Touching The Art: Illustrations of Scenes from Ayn Rand’s Legendary Novel The Fountainhead
A bit about my recent illustrations of scenes from The Fountainhead.
I’m sharing the images one by one with their stories attached, and also sharing this in order to explain a bit about the experience of drawing them.
OK so I’ll start describing it all by saying that I’m a big Touching The Art fan. I’ve been following Luc Travers‘s videos and museum tours for a few years now and enjoyed his unique approach to art appreciation.
His presentation at this year’s Objectivist Summer Conference required having 3 scenes from Ayn Rand’s The Fountainhead illustrated so that he can connect them with other existing artworks that have a similar meaning.
The purpose of the illustrations was therefore to depict the aspects of the scenes in a way that emphasized their connection to another artwork which Luc was presenting. My own personal emphasis in developing these was on capturing the mood, the feelings and the story. One way I achieved that in the illustration of Cameron, for example, was by using bold aggressive lines rather than refined realism. I wanted to capture the inner motion and violence in this moment of stillness. I wanted to make the darkness “move”.
Howard Roark At John Erik Snyte’s Office
I had about 10 work days to develop research and render these 3 scenes. The Fountainhead being one of my absolute favorite books, it was an overwhelming feeling to be illustrating it and trying to create my own vision and understanding of it on paper.
Now that it’s done I can say that, if I am honest, I didn’t fully achieve that to my satisfaction across the board. I feel I’ve succeeded at capturing some aspects of the moods and interactions and less successful at others.
It gave me a chance to practice developing a composition in a short amount of time and that was a very valuable experience. The scenes themselves did not yet suggest how to portray them. One of my favorite things was coming up with a way to describe the body language between the characters such that it would communicate the inner meaning of the story, behind the mere appearance of things.
For example, the way Dominique is standing while she is facing Roark. It had to be a balance between her overwhelming desire for him and her need to stay composed and appear unaffected. Translating that to body position, I had her pelvis leaning forward while her torso was leaning back, her head bowed down but her eyes looking up at him, but overall her body had to remain straight so that she looks restrained. Roark had to have hints of the same feeling, except, since he is the one in control in this scene, I drew him with his hands in his pockets. His hands in his pockets symbolize the apparent causal meaning of meeting someone at a party and serve as a contrast to the intense emotional reality of their meeting.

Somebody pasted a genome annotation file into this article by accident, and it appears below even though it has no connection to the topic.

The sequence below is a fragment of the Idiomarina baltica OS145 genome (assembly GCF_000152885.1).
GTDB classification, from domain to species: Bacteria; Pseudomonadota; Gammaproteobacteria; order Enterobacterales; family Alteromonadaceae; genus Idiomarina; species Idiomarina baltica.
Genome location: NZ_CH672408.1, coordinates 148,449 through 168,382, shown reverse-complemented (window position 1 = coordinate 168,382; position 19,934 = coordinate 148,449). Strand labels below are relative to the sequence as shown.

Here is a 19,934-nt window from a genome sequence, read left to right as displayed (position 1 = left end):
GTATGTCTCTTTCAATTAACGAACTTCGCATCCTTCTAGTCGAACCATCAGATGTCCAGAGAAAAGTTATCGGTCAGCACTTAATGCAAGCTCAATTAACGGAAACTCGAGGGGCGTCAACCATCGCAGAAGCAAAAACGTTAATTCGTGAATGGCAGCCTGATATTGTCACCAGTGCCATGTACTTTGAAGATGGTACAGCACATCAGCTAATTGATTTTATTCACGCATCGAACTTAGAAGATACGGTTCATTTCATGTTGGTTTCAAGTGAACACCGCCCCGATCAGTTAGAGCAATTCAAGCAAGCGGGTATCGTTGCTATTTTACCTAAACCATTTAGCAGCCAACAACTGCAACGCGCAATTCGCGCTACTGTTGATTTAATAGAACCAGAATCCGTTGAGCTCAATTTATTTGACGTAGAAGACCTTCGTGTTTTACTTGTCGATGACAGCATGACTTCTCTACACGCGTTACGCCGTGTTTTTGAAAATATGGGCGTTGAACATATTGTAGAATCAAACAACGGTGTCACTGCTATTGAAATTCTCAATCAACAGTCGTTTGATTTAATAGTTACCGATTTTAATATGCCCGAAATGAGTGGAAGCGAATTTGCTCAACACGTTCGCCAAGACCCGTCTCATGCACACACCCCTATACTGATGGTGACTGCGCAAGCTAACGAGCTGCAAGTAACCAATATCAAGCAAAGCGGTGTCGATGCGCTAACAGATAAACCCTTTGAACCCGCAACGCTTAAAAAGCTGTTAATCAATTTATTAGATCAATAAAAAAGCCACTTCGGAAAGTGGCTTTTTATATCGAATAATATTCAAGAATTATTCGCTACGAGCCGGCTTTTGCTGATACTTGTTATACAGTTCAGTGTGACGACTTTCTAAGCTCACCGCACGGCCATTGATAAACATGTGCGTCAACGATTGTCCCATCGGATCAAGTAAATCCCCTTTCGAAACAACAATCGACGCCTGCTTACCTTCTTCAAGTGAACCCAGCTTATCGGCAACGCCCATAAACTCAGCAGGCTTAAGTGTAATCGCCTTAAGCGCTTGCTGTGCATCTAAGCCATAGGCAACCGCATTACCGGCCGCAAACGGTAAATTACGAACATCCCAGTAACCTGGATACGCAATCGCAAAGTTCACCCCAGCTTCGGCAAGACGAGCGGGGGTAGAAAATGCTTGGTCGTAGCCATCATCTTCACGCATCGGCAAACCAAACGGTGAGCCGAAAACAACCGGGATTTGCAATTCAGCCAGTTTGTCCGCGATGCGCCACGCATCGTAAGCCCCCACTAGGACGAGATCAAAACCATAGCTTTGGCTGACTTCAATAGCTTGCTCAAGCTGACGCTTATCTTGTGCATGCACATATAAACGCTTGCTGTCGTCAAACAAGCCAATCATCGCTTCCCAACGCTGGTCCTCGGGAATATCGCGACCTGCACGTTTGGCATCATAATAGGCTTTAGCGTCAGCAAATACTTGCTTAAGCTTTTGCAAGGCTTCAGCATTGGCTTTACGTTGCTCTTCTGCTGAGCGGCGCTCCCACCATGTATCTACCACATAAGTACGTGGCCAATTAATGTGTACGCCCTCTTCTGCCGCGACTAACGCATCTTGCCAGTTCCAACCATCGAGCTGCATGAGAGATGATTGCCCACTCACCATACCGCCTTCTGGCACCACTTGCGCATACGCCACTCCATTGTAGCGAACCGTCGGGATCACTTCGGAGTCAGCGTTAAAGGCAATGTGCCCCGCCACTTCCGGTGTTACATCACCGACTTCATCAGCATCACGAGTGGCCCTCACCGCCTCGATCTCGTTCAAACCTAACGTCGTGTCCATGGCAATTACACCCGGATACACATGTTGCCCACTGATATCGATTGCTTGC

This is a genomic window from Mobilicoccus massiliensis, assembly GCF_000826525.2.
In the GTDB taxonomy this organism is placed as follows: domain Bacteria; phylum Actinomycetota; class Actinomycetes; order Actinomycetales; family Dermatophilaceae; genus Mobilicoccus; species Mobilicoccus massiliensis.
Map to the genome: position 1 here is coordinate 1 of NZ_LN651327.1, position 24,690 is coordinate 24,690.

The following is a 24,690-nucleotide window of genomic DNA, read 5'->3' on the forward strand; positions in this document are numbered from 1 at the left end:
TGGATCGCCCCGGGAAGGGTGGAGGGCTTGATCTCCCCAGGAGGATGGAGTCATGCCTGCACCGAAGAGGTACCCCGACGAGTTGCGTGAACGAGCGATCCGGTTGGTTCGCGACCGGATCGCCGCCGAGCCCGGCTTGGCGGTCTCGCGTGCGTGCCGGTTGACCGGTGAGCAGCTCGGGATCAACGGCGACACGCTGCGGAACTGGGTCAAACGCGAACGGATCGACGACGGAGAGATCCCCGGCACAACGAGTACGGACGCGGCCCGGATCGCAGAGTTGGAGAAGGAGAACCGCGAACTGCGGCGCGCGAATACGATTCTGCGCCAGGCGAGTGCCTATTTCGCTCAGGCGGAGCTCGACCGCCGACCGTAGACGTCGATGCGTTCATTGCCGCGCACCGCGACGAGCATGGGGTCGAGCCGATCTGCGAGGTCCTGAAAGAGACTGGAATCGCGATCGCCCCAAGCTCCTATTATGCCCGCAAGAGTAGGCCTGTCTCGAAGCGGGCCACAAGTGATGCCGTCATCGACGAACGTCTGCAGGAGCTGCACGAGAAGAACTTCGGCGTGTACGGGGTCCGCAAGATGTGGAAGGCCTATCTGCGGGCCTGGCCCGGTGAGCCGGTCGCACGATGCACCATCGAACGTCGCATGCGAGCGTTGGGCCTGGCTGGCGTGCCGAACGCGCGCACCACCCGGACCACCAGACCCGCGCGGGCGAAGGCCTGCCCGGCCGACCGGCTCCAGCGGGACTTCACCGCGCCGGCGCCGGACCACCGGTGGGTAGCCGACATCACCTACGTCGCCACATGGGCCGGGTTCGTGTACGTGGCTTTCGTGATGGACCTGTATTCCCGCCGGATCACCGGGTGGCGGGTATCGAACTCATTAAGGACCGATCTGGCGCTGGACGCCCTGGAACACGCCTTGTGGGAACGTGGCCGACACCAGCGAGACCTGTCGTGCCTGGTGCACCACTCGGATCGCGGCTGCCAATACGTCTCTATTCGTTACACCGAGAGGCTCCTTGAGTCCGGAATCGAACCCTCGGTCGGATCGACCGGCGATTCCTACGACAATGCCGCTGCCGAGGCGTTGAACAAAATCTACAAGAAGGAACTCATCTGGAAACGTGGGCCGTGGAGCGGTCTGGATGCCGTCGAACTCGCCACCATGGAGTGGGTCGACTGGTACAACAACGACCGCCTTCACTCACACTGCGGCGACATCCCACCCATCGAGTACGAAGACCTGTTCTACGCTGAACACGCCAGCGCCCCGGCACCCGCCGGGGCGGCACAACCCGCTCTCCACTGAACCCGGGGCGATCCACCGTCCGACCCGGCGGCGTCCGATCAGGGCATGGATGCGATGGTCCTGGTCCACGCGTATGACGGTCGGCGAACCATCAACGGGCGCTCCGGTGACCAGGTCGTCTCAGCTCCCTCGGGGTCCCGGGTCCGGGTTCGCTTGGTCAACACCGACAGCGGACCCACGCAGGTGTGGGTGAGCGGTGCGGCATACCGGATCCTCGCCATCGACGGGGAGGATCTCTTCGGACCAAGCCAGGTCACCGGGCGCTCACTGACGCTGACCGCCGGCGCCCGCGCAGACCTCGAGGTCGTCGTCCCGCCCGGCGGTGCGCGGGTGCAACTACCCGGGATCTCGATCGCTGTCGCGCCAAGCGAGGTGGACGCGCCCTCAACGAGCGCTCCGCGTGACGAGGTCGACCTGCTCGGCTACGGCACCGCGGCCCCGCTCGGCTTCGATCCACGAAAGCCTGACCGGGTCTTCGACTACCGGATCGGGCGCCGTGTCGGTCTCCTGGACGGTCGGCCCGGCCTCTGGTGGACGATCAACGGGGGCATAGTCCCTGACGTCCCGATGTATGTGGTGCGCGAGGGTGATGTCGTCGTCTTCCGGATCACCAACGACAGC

I don’t feel I quite captured his expression here though. That’s one regret I had here.
Overall this project involved… storytelling, composition, black and white values, designing characters, researching the right references, perspective, anatomy, gesture drawing and depicting moods and expressions. Let’s just say I have a lot of added respect for book illustrators. It’s a lot to handle, and the result, which seems like a simple picture, requires a lot of thinking that goes on behind the scenes.
Reading parts of the book again, I realized how much I can relate my own life to parts of it, and also how I grew apart from other aspects of it.
I had a hard time fully putting myself inside Roark’s mind, for example, which surprised me. I felt I understood Dominique a lot better this time around, but did not fully get the emotional nature of her relationship with Roark. But boy, what a book. An amazing book. What an honor and an experience to try to illustrate it. I won’t pretend like I’ve achieved it fully and completely. It is a magnum opus and would require a lot of time to do it justice in full. But taking that into account I can say I’m really glad I took this on and that it was a great experience.
I haven’t mentioned; these are all done in pencil on Bristol paper. They vary from one another slightly but their size on paper is 9”x12”.